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Effective Yoga Routine For Stress Relief: Stretch The Stress Out

Laura Finch on June 26, 2020
Laura is a yoga teacher who completed 200 hours of training.

Do you have a job, a family, and outstanding bills?

Congratulations, you’re probably as stressed as Britney in 2007.

Britney Spears cringing (animation)

Getting into a fight or flight nervous response from time to time is not necessarily a bad thing. Apart from keeping us safe, that’s probably one of the main reasons we procrastinators get things done.

In old times, the stress response was the main tool that kept us alive. When a wild bear attacked, the chances of survival for those who chilled in their caves were dramatically lower than for those who got stressed out and either fled or prepared for a fight.

As humans evolved, wild bears are hardly a threat to the majority.

Instead, their place got filled with desk jobs, social media, traffic jams, and seemingly innocent holiday family gatherings. All neatly crammed one after another to keep you on your toes.

"The Lord Is Testing Me" animation of stress

So if you’re:

  • fit to be tied, cranky, and irritated out of nowhere
  • exhausted and cheesed off with everything from the moment you get out of bed
  • in a black mood and easily fall into road rage

This yoga routine for stress relief is for you.

Let’s get started.

Download A FREE Printable Of The "Stretch The Stress Out" Yoga Routine

Yoga routine for stress relief: preview


Yoga Routine For Stress Relief: Step-By-Step Instructions

Deep Breathing

1. Begin with Deep Breathing (aka Three-Part Yogic Breath).

Sit tall in a comfortable position and close your eyes. Root your sit bones into the ground and soften the face.

Place the palms of your hands on both sides of the abdomen, just below the ribcage.

Slowly and evenly breathe in through your nose and visualize as the air travels all the way from your nostrils and into your body. Feel the chest and belly expanding. As you slowly exhale through your nose, engage your abdomen and bring it back to the spine.

The secret to deep breathing is to focus on your exhales rather than your inhales. The inhales will happen naturally.

As you continue with your breathing, try to make your inhales and exhales slightly longer each time, even if it’s just a millisecond. You can also try holding your breath for a second or two before each inhale/exhale.

This is the best time to set an intention for your yoga practice.

Stay in the position as long as comfortable. Depending on time limits, I generally stay in the position for 5-10 full breaths.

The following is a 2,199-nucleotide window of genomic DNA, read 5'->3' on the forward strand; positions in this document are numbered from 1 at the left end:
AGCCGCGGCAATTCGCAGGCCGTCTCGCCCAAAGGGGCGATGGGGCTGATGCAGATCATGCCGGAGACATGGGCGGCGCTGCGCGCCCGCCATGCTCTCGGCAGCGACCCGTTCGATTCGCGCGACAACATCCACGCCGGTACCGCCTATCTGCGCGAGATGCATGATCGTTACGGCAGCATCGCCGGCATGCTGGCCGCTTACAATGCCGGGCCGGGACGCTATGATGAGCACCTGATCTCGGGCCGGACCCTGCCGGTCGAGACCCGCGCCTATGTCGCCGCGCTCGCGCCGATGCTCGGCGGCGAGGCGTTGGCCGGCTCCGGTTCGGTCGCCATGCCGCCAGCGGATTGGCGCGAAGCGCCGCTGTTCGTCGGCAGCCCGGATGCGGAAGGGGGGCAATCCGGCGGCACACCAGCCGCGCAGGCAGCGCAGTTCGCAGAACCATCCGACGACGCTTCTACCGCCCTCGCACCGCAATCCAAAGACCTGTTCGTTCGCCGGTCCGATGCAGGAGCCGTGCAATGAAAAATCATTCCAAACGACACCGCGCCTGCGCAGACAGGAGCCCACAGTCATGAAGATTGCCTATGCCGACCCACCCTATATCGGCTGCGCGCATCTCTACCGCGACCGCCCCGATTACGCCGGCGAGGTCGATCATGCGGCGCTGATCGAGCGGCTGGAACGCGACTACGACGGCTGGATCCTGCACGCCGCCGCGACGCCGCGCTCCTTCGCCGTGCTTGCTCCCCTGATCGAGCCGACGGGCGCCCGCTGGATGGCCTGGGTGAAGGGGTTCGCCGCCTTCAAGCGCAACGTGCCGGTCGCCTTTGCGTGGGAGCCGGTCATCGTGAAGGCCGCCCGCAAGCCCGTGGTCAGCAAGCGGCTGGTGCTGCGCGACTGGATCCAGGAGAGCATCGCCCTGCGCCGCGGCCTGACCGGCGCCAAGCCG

Crescent Moon pose

2. Stand up into Mountain pose. Breathe in as you clasp your arms overhead. As you exhale, transition into Crescent Moon pose.

Bump your hips to the left and arch to your right, feeling a gentle stretch on your left side.

On an inhale, return to the center and switch sides.


Cactus Arms Pose

3. Exhale as you bend your arms and draw your elbows down to the sides into Cactus Arms.

Roll your shoulder blades down and puff up through your chest. Inhale and return to Mountain with Raised Arms.

Repeat Crescent Moon pose and Cactus Arms two more times.


Standing Forward Bend Pose

4. Exhale as you move forward into Standing Forward Bend.

Bend your knees as much as needed to let your belly rest on the top of your thighs.


Halfway Lift Pose

5. Inhale into Halfway Lift and move back into Standing Forward Bend on an exhale.


Upward Salute Pose

6. As you breathe in, sweep your arms overhead into Upward Salute.

If comfortable, gently arch back and look up at your fingertips.


Mountain Pose

7. Exhale and return to Mountain pose with arms by your sides or hands in Prayer Position.

Inhale as you raise your arms overhead into Upward Salute and repeat steps 4-7 two more times.


Garland Pose

8. In Mountain Pose, widen your feet to the sides of your mat. Point your toes to the front corners of your mat at about 45-degree ankle. Bring the hands at your heart. Exhale as you squat down into Garland Pose or Deep Yogi Squat/Malasana.

Gently press your elbows into the knees, inviting your hips to open. Stay active in your glutes (buttocks).

Hold for about 3-5 full breaths.


Standing Forward Bend Pose

9. Raise from your deep squat into Standing Forward Bend.

You can grab onto your elbows with the opposite hands and gently sway from side to side, alternating between straightening your legs.

Hold for about 3-5 full breaths.


Downward-Facing Dog

10. Step back into Downward-Facing Dog. Press firmly into your palms and broaden through your collarbones.

Bend the knees if needed, but keep pressing back through your heels.

Hold for about 3-5 full breaths.


Forearm Plank

11. From Downward-Facing Dog, slowly ripple forward into Forearm Plank.

Press firmly into your forearms and palms. Broaden through your collarbones and stay engaged in the front of your thighs, core, and buttocks.

Hold for about 3-5 full breaths.


Side Forearm Plank

12. On an exhale, transition into Side Forearm Plank.

Draw your shoulder blades down the spine. Gaze up to your fingertips.

Hold for about 3-5 full breaths. Switch sides.


Sphinx pose

13. Return to Forearm Plank. Slowly lower your belly and tights to the ground, coming into Sphinx pose.